Peter Long’s brief history of Watton – 1952

The year began with a change of Command when Air Commodore G.H.Randle took over from Air Commodore Jones as Commandant CSE.

The remaining GCA units on Watton, Controller and Operator training and GCA Squadron left the Station and 90 Group in March.

192 Squadron began receiving replacements for their Avro Lincoln aircraft in late April when the first two of four Boeing RB29 Washington aircraft WZ966(55) and WZ967(57) arrived at Watton to carry on the signals intelligence gathering task.

In the same month No.199 Squadron left Watton and 90 Group to become part of 1 Group, Bomber Command, taking three Lincolns and three Mosquitoes. One more Lincoln, which would make up 199’s full establishment, had just arrived at Watton and was being fitted with its special equipment. This aircraft WD131 would join 199 when it was ready for squadron service. Sadly, whilst flying with 199 Squadron, 131 was lost with its crew over Germany in June 1955 during a night exercise when it was in collision with a USAF F86D Sabre.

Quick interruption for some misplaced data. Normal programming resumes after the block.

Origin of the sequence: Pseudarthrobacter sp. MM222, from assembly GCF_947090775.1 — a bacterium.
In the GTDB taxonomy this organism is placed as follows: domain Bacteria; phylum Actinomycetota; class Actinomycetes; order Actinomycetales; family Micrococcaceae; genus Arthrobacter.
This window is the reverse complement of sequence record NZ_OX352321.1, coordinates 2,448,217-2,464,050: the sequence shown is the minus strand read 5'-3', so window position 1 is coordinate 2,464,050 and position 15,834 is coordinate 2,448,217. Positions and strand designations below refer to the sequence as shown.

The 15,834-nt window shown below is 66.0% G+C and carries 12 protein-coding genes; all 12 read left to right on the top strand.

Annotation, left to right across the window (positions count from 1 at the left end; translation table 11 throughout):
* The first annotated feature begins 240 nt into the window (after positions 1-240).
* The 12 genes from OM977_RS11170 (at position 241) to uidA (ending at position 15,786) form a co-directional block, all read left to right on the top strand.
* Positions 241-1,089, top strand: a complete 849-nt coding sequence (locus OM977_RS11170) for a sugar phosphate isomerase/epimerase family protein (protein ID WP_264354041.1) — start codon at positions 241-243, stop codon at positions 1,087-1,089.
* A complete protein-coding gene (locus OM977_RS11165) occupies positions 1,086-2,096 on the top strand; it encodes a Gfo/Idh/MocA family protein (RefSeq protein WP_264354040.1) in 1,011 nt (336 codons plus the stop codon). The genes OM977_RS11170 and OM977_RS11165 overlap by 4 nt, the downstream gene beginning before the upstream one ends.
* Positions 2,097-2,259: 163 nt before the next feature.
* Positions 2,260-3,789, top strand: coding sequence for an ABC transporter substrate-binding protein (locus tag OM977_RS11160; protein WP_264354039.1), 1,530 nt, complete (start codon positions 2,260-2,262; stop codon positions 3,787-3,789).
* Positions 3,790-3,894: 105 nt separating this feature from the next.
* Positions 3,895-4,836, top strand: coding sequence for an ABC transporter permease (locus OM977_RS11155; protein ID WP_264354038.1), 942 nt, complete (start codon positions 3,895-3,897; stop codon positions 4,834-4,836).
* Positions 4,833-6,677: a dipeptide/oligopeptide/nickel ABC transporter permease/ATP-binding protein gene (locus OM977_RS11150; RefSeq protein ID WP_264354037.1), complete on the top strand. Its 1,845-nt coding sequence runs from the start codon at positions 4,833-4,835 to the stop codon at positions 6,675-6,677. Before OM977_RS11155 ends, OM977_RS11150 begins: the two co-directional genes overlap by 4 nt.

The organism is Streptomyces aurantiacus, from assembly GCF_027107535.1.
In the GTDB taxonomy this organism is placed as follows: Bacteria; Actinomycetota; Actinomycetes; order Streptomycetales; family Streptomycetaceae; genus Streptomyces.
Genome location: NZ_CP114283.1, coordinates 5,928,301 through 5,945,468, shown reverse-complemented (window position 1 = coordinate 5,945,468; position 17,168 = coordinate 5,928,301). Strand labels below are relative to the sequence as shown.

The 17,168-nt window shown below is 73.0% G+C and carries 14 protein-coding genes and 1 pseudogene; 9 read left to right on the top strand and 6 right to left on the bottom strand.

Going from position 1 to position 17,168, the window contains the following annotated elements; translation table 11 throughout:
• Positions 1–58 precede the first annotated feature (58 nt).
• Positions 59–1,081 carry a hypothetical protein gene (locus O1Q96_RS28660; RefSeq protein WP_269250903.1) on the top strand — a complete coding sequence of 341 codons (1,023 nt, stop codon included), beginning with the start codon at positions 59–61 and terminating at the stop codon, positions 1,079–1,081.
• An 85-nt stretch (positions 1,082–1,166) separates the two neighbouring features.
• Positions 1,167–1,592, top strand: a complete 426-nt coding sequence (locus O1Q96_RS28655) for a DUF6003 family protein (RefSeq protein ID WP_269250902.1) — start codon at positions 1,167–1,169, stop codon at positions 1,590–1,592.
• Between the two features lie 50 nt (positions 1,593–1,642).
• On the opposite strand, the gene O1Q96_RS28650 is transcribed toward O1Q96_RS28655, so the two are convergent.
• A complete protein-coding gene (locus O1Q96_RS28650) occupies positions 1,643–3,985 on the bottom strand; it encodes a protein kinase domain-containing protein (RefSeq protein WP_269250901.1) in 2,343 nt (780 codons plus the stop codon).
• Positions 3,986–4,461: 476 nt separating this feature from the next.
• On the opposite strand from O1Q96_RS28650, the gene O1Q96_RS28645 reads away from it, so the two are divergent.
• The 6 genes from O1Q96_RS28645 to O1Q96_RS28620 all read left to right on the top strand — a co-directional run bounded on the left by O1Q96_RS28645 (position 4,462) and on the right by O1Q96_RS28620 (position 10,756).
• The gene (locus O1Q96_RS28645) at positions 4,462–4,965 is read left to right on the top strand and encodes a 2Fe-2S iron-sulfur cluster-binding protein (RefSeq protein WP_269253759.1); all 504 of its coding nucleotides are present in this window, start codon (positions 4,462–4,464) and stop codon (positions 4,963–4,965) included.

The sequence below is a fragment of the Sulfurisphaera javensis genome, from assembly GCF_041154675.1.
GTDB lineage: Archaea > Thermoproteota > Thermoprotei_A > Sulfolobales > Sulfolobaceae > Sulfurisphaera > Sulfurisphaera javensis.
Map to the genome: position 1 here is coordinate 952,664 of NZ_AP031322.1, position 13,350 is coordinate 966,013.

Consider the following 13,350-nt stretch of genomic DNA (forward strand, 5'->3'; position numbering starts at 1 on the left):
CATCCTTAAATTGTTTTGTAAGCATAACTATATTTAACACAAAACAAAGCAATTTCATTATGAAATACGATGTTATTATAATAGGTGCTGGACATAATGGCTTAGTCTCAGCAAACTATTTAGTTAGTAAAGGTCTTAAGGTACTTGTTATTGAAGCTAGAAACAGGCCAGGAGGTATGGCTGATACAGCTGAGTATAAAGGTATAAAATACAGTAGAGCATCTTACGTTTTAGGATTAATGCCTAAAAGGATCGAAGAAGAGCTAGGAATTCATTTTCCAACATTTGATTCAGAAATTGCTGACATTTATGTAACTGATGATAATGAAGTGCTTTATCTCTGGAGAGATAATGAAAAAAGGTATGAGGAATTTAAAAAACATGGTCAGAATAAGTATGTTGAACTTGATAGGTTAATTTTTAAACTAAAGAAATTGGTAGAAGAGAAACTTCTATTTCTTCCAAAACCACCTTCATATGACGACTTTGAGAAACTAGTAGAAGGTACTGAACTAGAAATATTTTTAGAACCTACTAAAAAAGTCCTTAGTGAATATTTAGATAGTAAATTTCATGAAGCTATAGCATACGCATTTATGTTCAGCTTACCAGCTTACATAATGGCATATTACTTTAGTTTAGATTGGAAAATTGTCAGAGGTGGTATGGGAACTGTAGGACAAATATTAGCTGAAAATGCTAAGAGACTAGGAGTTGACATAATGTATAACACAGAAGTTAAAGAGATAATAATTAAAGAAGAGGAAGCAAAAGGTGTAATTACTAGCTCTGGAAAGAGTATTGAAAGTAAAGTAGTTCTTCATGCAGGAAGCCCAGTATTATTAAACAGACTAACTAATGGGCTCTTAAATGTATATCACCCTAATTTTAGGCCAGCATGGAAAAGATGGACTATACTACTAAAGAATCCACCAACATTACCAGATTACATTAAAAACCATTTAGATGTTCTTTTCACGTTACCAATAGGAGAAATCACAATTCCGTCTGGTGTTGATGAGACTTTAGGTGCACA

During June, at the request of the Admiralty, the CSE detached a Lincoln of Development Squadron to RAF Ballykelly in N.Ireland to assist in trials of naval RCM equipment.

Washington RB29 WZ968(56) arrived with 192 Squadron on 19th June. It joined the other two RB29s at the Special Radio Installation Flight (SRIF) to have its special equipment, sensors and aerials fitted.

On or about 20th July, an Avro Anson of ‘R’ Calibration Squadron crashed into a field of corn not far from the airfield. Sadly both the Pilot and the Navigator died in this accident.

On August 1st the CSE’s ‘N’ and ‘R’ Calibration Squadrons received squadron numberplates.

‘N’ Squadron became 116 Squadron and ‘R’ Squadron became 527 Squadron.

During 1952 Development Squadron had been receiving a number of jet aircraft comprising three Gloster Meteor NF11’s and three deHavilland Vampire NF10’s. These aircraft were to help the squadron with its task of testing the new ECM and monitoring equipment being developed by the CSE’s research facility. They also replaced the squadron’s three remaining ageing Mosquitoes which left Watton for disposal.

The last Avro Anson to be taken onto strength at Watton arrived at Watton to join ‘B’Flight 527 Squadron at the end of November.

Peter Long

These and the other ‘snapshots’ of my post-war history of RAF Watton are extracts from

‘In Support Of So Many’
Royal Air Force Station Watton 1945 ~ 2000
A Story of a Peacetime RAF Station

© Peter J. Long 1999